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Setting up your Gretel environment (4/4) - Generate synthetic data locally from the SDK
In part 4 of this video series on setting up your Gretel environment, Alex walks through the steps to generate synthetic data locally from the Gretel SDK.
(00:05): Hey, in this example, we're going to use Gretel's SDK to train a local model on a box that could be located on your workstation or in the cloud, connected to a GPU. First step, is to go ahead and log into the box here. We need to install... Preferred way to interact with these different models is to use the Jupyter Notebooks. So, we're going to go ahead and install Jupyter. We're going to tunnel through to this instance that sits in the cloud and then we'll use that to train a synthetic model. So, we've got a directory set up with our example input data here.
(00:30): We've just used in the previous video to train a model using the Gretel CLI. Now we're going to go ahead and set up Jupyter. So, we'll go ahead and pick Install -U Jupyter. That's up and running. We need to set up a way to tunnel into this box. So, we're going to exit out and I'm going to use a kind of a handy shortcut on a Mac or a Lennox box that you can use to automatically create a tunnel into the cloud. So, we'll go ahead and open vi HOME/.SSH/config.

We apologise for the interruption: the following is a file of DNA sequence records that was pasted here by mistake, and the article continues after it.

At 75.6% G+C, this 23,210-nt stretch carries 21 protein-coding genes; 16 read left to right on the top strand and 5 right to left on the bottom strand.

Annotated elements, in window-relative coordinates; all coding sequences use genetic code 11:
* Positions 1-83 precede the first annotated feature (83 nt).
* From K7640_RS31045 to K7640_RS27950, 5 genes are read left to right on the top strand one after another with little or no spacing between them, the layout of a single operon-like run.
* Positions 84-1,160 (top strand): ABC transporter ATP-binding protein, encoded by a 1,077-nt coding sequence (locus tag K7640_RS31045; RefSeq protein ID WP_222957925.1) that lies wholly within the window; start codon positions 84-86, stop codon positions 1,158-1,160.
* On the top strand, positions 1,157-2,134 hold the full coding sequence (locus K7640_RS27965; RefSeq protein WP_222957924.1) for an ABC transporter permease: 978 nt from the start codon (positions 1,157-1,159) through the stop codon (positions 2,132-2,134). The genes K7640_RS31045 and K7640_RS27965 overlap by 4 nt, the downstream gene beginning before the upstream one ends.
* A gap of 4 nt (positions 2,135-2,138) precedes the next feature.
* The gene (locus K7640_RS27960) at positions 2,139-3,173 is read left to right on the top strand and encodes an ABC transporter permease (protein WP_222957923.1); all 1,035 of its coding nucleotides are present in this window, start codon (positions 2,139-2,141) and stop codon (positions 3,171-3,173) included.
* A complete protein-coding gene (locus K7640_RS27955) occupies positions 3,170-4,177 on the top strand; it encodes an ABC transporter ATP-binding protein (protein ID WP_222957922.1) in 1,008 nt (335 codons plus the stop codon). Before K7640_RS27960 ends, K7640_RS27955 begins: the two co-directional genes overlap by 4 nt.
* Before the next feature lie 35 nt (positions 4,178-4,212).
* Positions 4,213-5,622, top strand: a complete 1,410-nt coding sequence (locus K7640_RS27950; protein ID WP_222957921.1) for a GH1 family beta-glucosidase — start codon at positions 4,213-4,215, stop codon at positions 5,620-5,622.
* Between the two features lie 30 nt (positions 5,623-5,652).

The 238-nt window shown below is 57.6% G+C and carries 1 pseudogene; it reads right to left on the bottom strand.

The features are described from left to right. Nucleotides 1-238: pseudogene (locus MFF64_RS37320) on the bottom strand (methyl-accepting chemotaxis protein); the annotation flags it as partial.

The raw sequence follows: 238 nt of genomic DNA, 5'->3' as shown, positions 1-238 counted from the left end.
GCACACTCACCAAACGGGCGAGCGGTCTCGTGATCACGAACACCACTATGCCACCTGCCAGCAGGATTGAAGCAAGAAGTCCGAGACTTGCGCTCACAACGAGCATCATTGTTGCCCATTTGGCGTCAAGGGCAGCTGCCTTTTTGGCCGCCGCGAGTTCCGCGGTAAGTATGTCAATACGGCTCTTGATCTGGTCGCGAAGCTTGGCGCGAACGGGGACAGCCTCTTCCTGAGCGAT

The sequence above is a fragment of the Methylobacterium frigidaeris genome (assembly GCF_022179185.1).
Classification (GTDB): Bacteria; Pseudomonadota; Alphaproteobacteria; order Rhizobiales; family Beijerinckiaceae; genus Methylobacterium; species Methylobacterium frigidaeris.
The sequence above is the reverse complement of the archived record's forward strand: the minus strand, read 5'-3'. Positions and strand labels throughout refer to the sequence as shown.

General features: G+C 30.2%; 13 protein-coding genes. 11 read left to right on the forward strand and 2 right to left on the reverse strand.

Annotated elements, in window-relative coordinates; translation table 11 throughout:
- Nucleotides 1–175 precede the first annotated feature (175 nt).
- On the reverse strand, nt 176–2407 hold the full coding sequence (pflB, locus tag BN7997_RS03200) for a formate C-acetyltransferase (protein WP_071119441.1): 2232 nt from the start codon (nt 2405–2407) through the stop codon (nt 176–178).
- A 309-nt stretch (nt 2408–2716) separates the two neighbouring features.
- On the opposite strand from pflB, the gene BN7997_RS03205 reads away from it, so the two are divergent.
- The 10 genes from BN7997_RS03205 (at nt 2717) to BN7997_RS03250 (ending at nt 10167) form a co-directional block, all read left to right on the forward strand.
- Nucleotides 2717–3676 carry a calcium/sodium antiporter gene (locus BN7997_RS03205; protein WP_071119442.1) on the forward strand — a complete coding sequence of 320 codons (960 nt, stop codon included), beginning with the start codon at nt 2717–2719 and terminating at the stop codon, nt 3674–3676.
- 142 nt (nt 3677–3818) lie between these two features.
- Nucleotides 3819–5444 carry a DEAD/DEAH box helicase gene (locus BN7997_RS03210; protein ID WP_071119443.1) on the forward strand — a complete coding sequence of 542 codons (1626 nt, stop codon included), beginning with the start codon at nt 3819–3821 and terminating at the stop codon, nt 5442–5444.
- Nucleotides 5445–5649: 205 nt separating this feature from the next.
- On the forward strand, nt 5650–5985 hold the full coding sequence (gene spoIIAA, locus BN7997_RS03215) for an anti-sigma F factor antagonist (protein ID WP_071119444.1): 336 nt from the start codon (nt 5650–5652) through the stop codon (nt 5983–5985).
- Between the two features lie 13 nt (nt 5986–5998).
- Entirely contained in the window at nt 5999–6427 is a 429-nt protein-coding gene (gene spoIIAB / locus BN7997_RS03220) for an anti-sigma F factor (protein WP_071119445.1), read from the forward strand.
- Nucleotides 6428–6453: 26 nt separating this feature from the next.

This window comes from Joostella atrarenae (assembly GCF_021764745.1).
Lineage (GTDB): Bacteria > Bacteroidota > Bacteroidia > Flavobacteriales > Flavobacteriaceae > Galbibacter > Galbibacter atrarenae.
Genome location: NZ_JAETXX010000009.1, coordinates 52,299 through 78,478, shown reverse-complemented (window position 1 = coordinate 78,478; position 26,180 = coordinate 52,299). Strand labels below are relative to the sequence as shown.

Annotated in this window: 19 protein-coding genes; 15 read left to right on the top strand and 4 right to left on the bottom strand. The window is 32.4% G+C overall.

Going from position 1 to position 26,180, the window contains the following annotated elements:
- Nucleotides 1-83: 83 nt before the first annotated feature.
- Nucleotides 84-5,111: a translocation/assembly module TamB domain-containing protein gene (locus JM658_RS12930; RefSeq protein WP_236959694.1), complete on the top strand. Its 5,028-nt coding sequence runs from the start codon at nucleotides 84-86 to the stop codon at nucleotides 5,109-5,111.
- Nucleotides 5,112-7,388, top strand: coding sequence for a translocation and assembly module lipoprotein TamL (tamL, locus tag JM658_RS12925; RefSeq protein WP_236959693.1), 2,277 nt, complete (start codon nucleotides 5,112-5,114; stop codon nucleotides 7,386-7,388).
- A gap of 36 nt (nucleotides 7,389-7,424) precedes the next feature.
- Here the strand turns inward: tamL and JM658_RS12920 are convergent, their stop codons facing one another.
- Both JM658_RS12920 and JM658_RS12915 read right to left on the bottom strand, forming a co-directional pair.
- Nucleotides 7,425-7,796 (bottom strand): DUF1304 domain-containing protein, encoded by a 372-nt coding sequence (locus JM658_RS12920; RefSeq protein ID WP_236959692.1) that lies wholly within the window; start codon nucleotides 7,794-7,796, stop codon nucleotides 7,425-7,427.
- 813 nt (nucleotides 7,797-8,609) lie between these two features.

(01:00): What you can see here is for my cloud box here I've added a special command here, which is local forward. What that's going to do is going to take the remote box port 8888, which is where Jupyter run by default and forward it to my local machine, my Mac, in this case on port 8899. So, as soon as I tunnel in there now, it will allow that tunnel to exist.
(01:30): Great. So, let's go to our synthetic data directory and launch our Jupyter Notebook. I've fired up the notebook here by default that uses an authentication token, which you want to grab. This port should now be accessible from my local instance. So, we'll connect at 127.0, web host 8899. It's going to ask for a token, so we'll use the token that was generated when Jupyter first started.
(02:00): And we are in. So, next step here is we want to upload this example notebook for local synthetics training. I got a couple ways that you could do that. Simplest way, I think, either going through GitHub or you can just go to Colab and save the notebook. So, we'll go ahead and do that here. I'll open up the local synthetics notebook in Colab. We don't want to be running the Colab service, so we will go ahead and just download this file and we'll upload it to our Jupyter Notebook server.
(02:30): Great. So, go ahead. Connect here. Open up this notebook and we'll take a quick look at what's happening. First, we have some dependencies that we need to install. So, I'm going to go ahead and install these guys. Since we're using a plain Python environment, we probably don't have pandas or a PMO installed yet. Go ahead and do our package installs.